Introducing Chaos Genius for Databricks Cost Optimization

Join the waitlist

Snowflake Micro-Partition 101: A Technical Deep Dive (2024)

Data partitioning is a common concept used in data warehousing and is essentially the separation of large datasets into smaller, distinct chunks, which allows for easier data management, reduced data storage costs, and more efficient access to certain areas or subsets within the overall dataset.

Snowflake micro-partitions are contiguous units of data storage that Snowflake uses to automatically store data in by default. Unlike traditional RDBMSs, Snowflake divides tables into exponentially smaller partitions, allowing for faster query runtimes without having to manage massive chunks of data.

In this article, we will do a deep dive on explorations of what these Snowflake micro-partitions are, how they work, and their importance and benefits.

What is Data partitioning?

Partitioning is the process of breaking down a table into smaller, more manageable parts based on a set of criteria, for example, a date, a geographic region, or a product category. Each partition is treated as a separate table and can be queried independently, allowing faster and more efficient data retrieval. Also, keep in mind that partitioning can help lower storage costs by putting data that is used less often in cheaper storage space.

Let's consider an example to illustrate the benefits of data partitioning. Let's say, for example, that we have a sales database containing millions of records organized into year and month partitions so that data from specific months or years can be promptly accessed. Therefore, by partitioning the data like this, requests are more efficiently processed and more accurate answers can be obtained.

SELECT store_location, SUM(sales_amount)
FROM sales
WHERE transaction_date BETWEEN '2023-01-01' AND '2023-12-31'
AND product_category = 'Electronics'
GROUP BY store_location

Assume that the sales table is partitioned on the transaction_date and store_location columns. The warehouse can prune the partitions only to scan those containing data within a certain time frame or within a particular store location. This way, the number of records it needs to scan is significantly reduced, resulting in faster query times.

Now, hold on! So, what exactly is partition pruning?

Partitioning can also help to improve query performance through the process called “partition pruning”.

Partition pruning is the process of eliminating any partitions that do not contain the necessary information based on query criteria in order to reduce time and resource utilization, particularly for queries involving massive amounts of data.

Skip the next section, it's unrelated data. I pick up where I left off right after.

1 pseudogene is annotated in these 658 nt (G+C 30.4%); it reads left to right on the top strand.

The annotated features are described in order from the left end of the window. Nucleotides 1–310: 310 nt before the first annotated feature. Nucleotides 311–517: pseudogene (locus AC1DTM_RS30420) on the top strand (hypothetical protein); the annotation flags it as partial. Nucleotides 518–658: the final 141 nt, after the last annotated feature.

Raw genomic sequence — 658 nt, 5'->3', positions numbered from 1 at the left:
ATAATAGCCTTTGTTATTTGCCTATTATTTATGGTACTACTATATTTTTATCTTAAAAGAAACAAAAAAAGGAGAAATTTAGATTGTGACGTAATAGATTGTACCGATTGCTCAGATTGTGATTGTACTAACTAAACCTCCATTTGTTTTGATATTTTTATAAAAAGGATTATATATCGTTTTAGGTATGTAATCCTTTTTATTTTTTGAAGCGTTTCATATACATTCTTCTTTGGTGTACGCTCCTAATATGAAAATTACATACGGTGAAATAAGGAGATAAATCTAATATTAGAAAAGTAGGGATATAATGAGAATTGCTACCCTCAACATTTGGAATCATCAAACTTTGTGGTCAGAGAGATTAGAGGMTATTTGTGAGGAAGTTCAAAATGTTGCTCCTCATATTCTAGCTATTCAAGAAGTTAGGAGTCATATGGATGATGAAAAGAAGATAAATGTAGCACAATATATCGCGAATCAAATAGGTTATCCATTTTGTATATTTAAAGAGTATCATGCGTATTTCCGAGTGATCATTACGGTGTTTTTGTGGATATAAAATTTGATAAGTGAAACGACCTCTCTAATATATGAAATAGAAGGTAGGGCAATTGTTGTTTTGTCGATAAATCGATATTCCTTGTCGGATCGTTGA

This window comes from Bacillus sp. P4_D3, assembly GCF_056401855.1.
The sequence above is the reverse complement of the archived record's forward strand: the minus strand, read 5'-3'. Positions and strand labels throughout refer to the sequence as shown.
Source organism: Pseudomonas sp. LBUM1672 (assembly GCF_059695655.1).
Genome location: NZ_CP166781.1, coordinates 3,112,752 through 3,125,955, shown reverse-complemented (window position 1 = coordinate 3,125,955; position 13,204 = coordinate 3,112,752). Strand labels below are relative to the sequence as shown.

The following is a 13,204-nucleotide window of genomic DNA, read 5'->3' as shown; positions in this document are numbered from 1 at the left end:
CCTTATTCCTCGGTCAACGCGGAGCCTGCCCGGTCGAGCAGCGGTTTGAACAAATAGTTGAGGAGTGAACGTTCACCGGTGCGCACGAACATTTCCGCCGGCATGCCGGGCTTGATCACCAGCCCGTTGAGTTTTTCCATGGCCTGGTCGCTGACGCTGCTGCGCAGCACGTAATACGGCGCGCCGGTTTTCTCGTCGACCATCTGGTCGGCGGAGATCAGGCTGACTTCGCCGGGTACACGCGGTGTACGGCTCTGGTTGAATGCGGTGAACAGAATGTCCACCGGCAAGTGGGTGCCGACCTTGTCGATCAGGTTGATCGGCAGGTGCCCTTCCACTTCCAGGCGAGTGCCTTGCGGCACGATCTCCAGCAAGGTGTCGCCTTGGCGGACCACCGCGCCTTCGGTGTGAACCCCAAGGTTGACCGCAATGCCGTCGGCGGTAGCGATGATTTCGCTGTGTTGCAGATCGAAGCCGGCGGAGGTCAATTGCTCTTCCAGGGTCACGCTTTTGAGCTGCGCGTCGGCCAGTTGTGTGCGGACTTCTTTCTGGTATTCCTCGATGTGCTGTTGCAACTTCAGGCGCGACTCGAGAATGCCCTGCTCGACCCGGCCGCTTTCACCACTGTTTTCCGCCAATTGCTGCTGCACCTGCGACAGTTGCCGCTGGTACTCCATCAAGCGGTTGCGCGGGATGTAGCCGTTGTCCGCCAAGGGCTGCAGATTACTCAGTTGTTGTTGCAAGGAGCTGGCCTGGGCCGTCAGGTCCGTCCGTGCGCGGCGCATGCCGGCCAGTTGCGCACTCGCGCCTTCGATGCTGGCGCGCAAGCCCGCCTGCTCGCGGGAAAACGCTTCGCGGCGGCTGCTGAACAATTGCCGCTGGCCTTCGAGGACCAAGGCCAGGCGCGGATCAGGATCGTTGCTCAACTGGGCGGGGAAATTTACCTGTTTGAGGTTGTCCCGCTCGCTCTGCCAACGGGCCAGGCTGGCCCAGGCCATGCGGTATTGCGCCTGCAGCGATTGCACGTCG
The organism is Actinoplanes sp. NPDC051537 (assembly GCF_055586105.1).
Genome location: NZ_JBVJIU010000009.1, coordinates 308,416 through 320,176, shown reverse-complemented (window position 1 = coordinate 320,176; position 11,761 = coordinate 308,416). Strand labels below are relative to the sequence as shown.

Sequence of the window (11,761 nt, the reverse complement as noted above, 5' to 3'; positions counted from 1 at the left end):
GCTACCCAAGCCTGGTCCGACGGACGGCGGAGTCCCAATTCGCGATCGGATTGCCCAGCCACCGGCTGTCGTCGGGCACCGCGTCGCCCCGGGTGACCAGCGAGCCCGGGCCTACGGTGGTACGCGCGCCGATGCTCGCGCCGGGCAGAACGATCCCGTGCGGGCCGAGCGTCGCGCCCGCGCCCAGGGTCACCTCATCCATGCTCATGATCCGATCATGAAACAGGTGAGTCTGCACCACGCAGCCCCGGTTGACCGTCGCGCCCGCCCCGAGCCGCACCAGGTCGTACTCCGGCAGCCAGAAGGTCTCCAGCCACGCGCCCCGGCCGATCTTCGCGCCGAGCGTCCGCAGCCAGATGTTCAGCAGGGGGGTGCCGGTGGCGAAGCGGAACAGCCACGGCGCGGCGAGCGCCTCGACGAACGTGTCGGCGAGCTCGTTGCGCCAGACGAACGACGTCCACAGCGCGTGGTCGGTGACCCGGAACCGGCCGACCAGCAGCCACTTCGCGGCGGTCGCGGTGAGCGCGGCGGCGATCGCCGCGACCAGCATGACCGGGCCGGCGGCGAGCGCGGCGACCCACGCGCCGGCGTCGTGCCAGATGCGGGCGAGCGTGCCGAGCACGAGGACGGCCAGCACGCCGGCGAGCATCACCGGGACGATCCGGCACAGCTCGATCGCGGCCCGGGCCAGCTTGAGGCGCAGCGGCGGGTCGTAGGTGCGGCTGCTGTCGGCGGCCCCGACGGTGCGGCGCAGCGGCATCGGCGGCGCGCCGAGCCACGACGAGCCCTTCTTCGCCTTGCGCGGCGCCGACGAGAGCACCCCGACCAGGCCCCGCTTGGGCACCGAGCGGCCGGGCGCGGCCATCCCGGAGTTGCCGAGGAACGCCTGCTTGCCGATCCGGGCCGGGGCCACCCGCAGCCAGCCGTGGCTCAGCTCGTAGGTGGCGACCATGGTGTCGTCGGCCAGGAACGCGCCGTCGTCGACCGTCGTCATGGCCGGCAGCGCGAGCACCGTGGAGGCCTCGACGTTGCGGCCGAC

Want to take Chaos Genius for a spin?

It takes less than 5 minutes.

Enter your work email
Enter your work email
Snowflake Logo

What are Snowflake Micro-Partitions?

Snowflake micro-partitions are contiguous units of data storage that Snowflake automatically stores data in by default. Whenever data is loaded into Snowflake tables, it automatically divides them into these micro-partitions, each containing between 50 MB to 500 MB of uncompressed data. Each micro-partition corresponds to a group of rows and is arranged in a columnar format.

Tables in traditional warehouses usually have a limited number of partitions, However, Snowflake’s micro-partitions’ structure allows for extremely granular pruning of very large tables, which can be comprised of millions, or even hundreds of millions, of micro-partitions.

Snowflake stores metadata about all rows stored in a micro-partition, including:

  • The range of values for each of the columns in the micro-partition.
  • The number of distinct values.
  • Additional properties used for both optimization and efficient query processing.
Learn more about it from the official Snowflake documentation.

What do Snowflake micro-partitions look like?

Let's delve a bit deeper into the rabbit hole of Snowflake micro-partitions.

Logical and physical table structures with natural sorting - Snowflake Micro-Partitions
Logical and physical table structures with natural sorting (Source: Snowflake)

As shown in the image above, the table content on Snowflake is displayed on the left side as the logical structure, and the physical structure on the left side, which consists of four micro-partitions. Each partition can contain upto 50 to 500 MB of uncompressed data. As you can see, there are 24 rows of data in the table, including columns for type, name, country, and date. Also, two specific rows, the second and twenty-third, are highlighted. On the right-hand side, the physical structure of the table is displayed. Snowflake splits the table into four separate micro-partitions, each containing six rows of data. The first micro-partition includes data rows from 1 through 6, while the others contain data rows from 7 to 12, 13 to 18, and 19 to 24, respectively.

Snowflake micro-partitions
Snowflake micro-partitions (Source: Snowflake)

The data in the table is stored by column, not by row, which is then transposed into the multiple micro-partitions. So whenever you are searching for a specific record, the Snowflake identifies the record from the relevant partitions, queries only those partitions as needed, and retrieves it from the micro-partitions.